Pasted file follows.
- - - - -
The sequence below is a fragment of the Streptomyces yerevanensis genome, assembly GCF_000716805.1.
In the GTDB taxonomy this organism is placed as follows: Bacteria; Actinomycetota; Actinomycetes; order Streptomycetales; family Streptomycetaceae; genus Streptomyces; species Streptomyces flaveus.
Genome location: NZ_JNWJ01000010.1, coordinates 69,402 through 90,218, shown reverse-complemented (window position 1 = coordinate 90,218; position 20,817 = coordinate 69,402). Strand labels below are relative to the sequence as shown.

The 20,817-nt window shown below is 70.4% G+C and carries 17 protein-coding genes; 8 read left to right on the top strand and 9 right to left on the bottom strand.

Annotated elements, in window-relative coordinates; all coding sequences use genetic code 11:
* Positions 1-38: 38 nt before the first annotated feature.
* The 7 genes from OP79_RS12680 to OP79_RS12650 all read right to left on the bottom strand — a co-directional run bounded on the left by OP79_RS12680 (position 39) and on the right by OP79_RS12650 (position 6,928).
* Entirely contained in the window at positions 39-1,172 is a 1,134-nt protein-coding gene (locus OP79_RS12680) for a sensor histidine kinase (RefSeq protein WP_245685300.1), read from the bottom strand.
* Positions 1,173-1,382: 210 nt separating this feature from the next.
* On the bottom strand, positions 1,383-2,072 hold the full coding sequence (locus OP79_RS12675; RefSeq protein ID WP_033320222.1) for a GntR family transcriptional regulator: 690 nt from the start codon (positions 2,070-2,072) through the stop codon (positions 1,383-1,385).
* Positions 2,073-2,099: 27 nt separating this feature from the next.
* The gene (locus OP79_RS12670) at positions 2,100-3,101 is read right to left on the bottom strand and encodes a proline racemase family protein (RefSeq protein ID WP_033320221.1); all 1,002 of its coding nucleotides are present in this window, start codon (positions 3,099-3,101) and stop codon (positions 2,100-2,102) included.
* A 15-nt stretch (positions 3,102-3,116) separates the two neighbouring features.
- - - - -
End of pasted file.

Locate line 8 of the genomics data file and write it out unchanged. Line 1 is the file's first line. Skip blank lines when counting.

* Entirely contained in the window at positions 39-1,172 is a 1,134-nt protein-coding gene (locus OP79_RS12680) for a sensor histidine kinase (RefSeq protein WP_245685300.1), read from the bottom strand.